9/11's youngest victim would be 20 now, and there's optimism for a trial at last

Christine Lee Hanson was the youngest victim of the 9/11 terrorist attacks. If the bright and playful toddler were alive today, she would be turning 20 later this month.

Eighteen years after the attacks that killed nearly 3,000 Americans, Christine's grandparents, Eunice and Lee Hanson, have fought for justice. After a recent 9/11 case update for the families in New York City, Eunice expressed optimism a that trial date might bet set at last for the five Al Qaeda suspects.

"I admire this prosecution team. They're working very hard. Very devoted," Eunice said.

On 9/11, an entire generation of the Hanson family was killed. Eunice and Lee Hanson lost their granddaughter Christine, her father and their son Peter, as well as Peter's wife, Sue Kim. They were heading to California to visit relatives and see Disneyland when their flight, United Airlines Flight 175, was hijacked and slammed into the World Trade Center. Christine's beloved Peter Rabbit was subsequently donated to the 9/11 Memorial and Museum by her grandparents.

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Christine Lee Hanson was the youngest victim of the 9/11 terrorist attacks. If the bright and playful toddler were alive today, she would be turning 20 later this month.  

Christine Lee Hanson was the youngest victim of the 9/11 terrorist attacks. If the bright and playful toddler were alive today, she would be turning 20 later this month.   (Eunice Hanson)

But like so many of the parents who lost adult children on Sept. 11, Lee Hanson always worried he would not live long enough to see a trial of the Al Qaeda suspects held at Guantanamo Bay. In 2011, then 77-year-old Lee predicted he would die before his family saw justice, telling Fox News: "We look pretty weak in that we can't bring these people to trial."

Speaking of the self-described 9/11 architect Khalid Sheikh Mohammed, who has spent more than a decade in a Guantanamo Bay prison cell, Hanson added: "How much damage do you have to do? How many people do you have to kill? And how many heads do you have to cut off before people say you're gonna be brought to justice?"

Fox News had the only camera crew on site when the 9/11 families recently met with U.S. defense officials behind closed doors at a New York City hotel. For the first time, Eunice Hanson went alone, after Lee died late last year.

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"My husband just died in November," Eunice explained on the recent winter day. "And he said all along that he'll never live to see the end of this trial. And that's just how I felt and it all came" to pass.

Medically retired New York City firefighter Robert Reeg, who was severely injured on 9/11, told Fox, "It's been years and years of this and feeling like I've been emotionally waterboarded by the defense.

Christine Lee Hanson’s Peter Rabbit, donated to the 9/11 Memorial and Museum

Christine Lee Hanson’s Peter Rabbit, donated to the 9/11 Memorial and Museum (Jin Lee)

Almost two decades after Al Qaeda terrorists struck so savagely, none of the five 9/11 suspects have been tried at Guantanamo Bay. The 9/11 military trial has stalled over a number of issues, including the Al Qaeda suspects detention in the CIA secret prisons where they were subjected to the enhanced interrogation program that critics call torture.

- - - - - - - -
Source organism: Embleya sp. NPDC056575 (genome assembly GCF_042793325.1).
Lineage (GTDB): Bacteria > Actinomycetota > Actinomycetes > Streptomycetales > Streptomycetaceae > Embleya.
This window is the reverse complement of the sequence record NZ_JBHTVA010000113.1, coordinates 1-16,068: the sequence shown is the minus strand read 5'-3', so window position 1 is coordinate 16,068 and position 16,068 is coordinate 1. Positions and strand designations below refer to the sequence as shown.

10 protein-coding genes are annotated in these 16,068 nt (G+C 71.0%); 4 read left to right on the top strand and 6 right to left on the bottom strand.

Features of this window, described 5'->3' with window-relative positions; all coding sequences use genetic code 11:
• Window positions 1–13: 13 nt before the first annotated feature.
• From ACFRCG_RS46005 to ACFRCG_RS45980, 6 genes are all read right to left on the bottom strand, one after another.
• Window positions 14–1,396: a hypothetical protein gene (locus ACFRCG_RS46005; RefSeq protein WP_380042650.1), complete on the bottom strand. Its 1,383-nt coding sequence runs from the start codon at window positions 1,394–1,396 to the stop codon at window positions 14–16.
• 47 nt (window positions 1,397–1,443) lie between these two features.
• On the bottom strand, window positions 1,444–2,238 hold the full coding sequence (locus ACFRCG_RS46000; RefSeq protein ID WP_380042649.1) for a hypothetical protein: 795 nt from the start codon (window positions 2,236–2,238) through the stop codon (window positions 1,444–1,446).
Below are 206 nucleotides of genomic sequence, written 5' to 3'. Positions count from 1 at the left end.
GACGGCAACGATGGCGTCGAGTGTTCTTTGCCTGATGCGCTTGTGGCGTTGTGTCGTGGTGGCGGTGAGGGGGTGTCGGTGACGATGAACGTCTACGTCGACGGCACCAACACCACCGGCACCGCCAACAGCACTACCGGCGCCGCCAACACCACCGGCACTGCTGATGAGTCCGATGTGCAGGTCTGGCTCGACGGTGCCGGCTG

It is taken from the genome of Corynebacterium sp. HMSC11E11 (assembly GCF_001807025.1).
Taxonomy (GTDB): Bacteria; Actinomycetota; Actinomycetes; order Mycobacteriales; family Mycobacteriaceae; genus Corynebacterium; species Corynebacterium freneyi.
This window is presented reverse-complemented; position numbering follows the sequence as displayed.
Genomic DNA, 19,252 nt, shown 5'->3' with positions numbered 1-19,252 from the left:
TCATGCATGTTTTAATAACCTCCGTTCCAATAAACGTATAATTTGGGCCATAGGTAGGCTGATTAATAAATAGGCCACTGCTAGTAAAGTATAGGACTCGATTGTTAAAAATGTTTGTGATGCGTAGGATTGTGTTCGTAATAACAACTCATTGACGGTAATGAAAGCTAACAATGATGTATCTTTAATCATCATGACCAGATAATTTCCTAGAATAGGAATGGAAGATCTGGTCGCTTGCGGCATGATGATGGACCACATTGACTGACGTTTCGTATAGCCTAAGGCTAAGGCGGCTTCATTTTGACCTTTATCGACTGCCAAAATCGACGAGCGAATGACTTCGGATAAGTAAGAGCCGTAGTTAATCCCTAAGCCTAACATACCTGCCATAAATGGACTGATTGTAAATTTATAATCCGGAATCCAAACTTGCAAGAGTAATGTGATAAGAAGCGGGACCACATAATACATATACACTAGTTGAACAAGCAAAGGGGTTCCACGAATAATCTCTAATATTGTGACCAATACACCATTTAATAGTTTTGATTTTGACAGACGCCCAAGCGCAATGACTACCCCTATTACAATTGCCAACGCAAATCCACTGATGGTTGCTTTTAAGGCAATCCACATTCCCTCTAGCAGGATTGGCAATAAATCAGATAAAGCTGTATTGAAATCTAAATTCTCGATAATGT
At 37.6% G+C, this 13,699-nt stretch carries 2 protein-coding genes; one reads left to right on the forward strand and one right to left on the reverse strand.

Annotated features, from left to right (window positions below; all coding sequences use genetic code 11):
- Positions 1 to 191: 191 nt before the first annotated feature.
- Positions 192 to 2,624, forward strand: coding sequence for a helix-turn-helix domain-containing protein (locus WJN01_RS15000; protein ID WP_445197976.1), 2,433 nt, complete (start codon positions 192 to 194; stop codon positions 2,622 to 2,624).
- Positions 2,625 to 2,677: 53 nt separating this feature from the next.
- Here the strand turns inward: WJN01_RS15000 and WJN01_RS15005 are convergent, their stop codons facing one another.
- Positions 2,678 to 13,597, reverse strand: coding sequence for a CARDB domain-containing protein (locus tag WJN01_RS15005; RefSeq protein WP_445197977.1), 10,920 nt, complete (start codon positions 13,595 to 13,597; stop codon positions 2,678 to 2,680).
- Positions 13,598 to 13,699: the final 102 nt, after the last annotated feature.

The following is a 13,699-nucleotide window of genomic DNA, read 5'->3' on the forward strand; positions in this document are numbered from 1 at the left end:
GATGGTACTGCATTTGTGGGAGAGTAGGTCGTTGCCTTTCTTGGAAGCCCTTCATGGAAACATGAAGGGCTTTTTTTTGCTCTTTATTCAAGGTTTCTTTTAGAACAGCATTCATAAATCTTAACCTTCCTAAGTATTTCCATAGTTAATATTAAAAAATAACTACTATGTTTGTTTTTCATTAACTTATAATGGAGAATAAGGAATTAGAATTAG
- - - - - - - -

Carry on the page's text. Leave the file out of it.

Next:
In November 2009, then-Attorney General Eric Holder said the five suspects would be tried in a New York City federal court. After fierce opposition, Holder reversed the decision and sent the case back to Guantanamo. That reversal is still upsetting for at least one 9/11 family member, who broke down in tears during our interview.

"If we got them into federal court right here in New York, this whole thing would be over in six months." Valerie Lucznikowska said. "See ... it's still emotional for all of us. it's still there. bring it to an end."

The private meeting with the families lasted several hours. Although a trial date was not announced, Reeg and Hanson emerged hopeful.

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"I thought the meeting went well, was very well attended," Reeg said. "The prosecutor group I thought, they were terrific. Very caring and sensitive to everybody's feelings. They told us they're moving closer to a date..."

Jamie Hargrave said: "Sounds like the new judge is going to move things along

"They've cleared most of the docket. They don't expect It to go on another five years and have more pretty mild pretrial motions, so they should get that sorted out, meaning get the trial next year. So we'll see. We're hopeful."

Hargrave added: "People are dying now with no resolution; you know, their family members are dying with no resolution. Victims are dying. People who are trying to really push for this to get this done are dying now."

Eunice, who now uses a cane, said her thoughts are always with her late husband, and with her family on Flight 175.

"There'll be justice for my kids. My kids were on the airplane,"  Eunice said.

Some of the families told Fox they believe every president, including New Yorker Donald Trump, has a special responsibility to see a trial through.

Lee Hanson, who never saw justice in his lifetime, was recently laid to rest in Connecticut alongside Peter, Sue Kim and Christine.

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Fox News reached out to the Defense Department Office of Military Commissions for a statement on the 9/11 case status.

Fox Report Weekend with Jon Scott airs Saturdays at 7 p.m. and Sundays at 6 p.m.